London Attacked Again - July 21, 2005
LONDON, England (CNN) -- Four "attempts at explosions" have been reported on three London Underground stations and a bus, two weeks after the July 7 terror attacks, the UK capital's police chief has said.
Scotland Yard also confirmed they were looking into an "incident" at University College Hospital, where armed officers have been deployed. Witnesses reported policemen with flak jackets entered the hospital along with dogs.
The hospital is near Warren Street station, where police said one of three small devices detonated. The other blasts were reported at Oval and Shepherd's Bush stations.
Thursday's blasts came two weeks to the day since bombs on three Tube trains on a bus killed 52 people and four of the bombers.
A bus driver reported a "bang" from the top of his double-decker at Hackney Road and Columbia Road in East London, according to the bus company's spokesman.
A spokesman for the company said the windows of the bus were blown out, although this was denied by a police officer at the scene.
"I have seen the bus. There were no windows blown out," the officer told Reuters.
There were no injuries aboard the 26 bus, which travels from Waterloo to Hackney, the driver said.
Transport Police said there was one injury when a device exploded on an underground train near the Warren Street station. There are no other reports of casualties.
Metropolitan Police Commissioner Sir Ian Blair said: "We know that we've had four explosions or attempts at explosions. It is still pretty unclear as to what's happened."
"At the moment, the casualty numbers appear to be very low in the explosions. The bombs appear to be smaller than the last occasion," he added.
Blair urged Londoners to "stay where you are and go about your normal business" for the time being.
The area around Warren Street station has been sealed off and a bomb squad is on the scene to check for any other explosive devices.
ITN reported authorities were pushing people further back from Warren Street station and witnesses reported seeing men in chemical suits going down in station.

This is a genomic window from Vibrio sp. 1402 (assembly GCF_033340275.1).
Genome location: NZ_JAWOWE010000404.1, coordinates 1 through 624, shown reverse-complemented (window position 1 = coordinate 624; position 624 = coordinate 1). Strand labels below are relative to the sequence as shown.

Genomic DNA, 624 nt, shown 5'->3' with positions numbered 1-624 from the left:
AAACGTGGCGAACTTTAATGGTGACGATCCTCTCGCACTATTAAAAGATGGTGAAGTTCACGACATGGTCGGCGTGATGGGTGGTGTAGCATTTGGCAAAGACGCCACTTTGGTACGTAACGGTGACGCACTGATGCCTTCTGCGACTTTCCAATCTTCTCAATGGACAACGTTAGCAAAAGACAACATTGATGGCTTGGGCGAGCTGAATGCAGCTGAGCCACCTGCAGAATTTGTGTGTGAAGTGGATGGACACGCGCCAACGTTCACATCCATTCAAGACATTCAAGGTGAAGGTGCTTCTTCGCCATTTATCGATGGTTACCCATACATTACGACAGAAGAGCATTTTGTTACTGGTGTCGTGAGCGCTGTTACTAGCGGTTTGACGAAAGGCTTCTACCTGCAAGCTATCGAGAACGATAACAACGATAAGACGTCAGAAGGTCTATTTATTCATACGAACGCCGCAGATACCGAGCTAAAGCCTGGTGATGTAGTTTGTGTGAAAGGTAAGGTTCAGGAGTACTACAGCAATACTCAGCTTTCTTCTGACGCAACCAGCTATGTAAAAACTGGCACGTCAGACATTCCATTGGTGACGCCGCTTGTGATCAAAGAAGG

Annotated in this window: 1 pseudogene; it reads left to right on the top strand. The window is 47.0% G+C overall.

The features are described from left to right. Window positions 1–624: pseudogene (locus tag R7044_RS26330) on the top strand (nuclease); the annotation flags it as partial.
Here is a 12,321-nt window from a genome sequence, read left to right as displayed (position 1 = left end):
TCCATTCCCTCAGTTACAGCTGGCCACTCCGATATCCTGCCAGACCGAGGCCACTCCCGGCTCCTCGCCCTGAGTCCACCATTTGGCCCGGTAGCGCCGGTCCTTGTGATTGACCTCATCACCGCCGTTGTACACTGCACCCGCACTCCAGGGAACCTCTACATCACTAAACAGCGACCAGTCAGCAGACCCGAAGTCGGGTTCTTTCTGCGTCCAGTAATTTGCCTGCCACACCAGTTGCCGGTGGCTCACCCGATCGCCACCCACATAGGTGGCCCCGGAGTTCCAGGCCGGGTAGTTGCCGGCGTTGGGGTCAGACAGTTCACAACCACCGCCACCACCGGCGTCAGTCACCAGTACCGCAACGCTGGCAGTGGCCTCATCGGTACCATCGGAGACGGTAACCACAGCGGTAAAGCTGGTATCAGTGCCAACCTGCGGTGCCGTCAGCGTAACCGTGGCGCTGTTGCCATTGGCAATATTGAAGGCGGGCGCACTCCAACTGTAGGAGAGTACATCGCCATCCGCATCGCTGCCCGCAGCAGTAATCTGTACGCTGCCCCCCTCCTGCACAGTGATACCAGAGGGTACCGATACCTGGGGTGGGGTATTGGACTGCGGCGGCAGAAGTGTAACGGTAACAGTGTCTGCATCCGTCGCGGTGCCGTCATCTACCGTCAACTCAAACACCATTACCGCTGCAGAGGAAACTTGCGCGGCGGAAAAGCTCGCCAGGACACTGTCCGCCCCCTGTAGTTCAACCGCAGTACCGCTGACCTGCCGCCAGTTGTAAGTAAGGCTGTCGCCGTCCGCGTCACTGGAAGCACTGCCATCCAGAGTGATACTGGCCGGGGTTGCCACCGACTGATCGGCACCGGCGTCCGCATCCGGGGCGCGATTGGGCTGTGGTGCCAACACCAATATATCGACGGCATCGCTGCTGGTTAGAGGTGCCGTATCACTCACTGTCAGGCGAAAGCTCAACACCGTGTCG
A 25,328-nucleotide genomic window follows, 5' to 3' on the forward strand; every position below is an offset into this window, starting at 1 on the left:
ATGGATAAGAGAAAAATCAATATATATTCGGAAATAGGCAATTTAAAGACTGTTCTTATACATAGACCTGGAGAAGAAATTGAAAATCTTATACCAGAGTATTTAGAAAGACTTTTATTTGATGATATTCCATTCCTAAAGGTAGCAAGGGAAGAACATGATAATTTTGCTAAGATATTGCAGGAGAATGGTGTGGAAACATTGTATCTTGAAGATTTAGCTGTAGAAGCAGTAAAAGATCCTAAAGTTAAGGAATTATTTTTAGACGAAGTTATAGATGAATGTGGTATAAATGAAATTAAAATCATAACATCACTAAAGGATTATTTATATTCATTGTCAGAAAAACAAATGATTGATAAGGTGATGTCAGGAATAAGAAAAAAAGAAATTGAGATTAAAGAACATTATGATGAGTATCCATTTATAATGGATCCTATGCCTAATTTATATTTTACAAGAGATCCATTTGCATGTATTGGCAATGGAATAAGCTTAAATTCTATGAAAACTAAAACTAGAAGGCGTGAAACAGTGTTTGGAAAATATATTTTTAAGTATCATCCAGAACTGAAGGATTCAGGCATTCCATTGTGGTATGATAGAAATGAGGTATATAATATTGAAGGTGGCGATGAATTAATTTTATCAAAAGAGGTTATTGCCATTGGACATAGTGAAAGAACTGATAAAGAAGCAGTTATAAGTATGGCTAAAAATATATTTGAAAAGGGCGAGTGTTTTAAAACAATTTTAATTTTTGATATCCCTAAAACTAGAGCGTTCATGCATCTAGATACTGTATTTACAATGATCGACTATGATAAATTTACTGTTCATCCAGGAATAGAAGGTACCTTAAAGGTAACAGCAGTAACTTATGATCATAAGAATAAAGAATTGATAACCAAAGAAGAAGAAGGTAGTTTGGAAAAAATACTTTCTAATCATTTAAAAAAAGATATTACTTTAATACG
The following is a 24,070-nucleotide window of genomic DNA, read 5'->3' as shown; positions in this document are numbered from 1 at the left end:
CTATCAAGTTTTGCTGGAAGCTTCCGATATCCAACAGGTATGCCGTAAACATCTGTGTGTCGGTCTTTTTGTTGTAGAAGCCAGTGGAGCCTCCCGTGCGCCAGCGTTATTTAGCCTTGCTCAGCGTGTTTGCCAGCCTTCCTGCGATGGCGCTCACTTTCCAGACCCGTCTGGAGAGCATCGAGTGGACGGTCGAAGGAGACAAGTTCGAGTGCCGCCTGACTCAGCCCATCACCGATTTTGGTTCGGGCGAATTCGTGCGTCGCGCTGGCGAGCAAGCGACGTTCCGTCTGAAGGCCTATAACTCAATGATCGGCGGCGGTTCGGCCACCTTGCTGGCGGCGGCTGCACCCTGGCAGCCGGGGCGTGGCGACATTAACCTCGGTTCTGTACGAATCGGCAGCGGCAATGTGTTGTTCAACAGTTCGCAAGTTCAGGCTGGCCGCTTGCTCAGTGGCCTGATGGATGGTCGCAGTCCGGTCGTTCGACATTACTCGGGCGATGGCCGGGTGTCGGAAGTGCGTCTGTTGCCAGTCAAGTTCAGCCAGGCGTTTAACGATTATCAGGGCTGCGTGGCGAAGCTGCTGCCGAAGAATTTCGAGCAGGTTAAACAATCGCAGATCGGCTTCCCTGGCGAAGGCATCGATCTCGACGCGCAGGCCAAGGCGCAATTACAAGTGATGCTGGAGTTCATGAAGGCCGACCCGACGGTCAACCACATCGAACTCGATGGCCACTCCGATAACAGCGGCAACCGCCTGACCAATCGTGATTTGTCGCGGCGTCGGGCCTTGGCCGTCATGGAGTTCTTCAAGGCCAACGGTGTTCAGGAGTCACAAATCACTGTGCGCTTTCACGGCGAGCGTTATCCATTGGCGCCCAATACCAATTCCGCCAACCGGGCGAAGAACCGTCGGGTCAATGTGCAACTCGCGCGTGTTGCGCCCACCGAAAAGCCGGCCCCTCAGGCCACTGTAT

Scotland Yard said officers "in full protective equipment" were deployed to that central London station "as a precaution."
All three stations were evacuated and four Tube lines -- Hammersmith & City, Victoria, Northern and Bakerloo -- were closed, according to a spokesperson for Transport for London.
Ambulances were called to Oval station at 12:38 p.m. (7:38 a.m. ET). At 12:45 p.m., a call came in from Warren Street.
The ambulance service had no details on the Shepherd's Bush station incident.
Bryce Elder, a witness near the Shepherd's Bush station, said there was a heavy police presence but "no real sense of panic."
Police helicopters flew overhead and areas near Shepherd's Bush station were evacuated. Elder said the station was not very busy.
CNN London producer Katie Turner reported a heavy police presence near the Oval station, including about 30 police vehicles. Roads about 500 meters from the station have been blocked off to vehicular traffic, she said.
A woman who was on the train at the Oval station when the incident happened said she didn't hear a bang, but saw people pushing themselves into her carriage.
She said there was a general mood of panic. The train, which was moving when incident happened, was not packed with people, she said.
Other people said they smelled sour smoke.
An explosives expert contacted by CNN said the "sour smell" reported by people coming out of the underground would likely have come from two sources: the rucksack catching fire; and the explosives themselves catching fire after the detonator failed to explode them. The explosives could actually burn and give a toxic smell.
Prime Minister Tony Blair postponed a planned photocall with Australian Prime Minister John Howard, on an official visit to Britain and planned to address the nation later Thursday.
The White House said President George W. Bush has been informed of the incidents.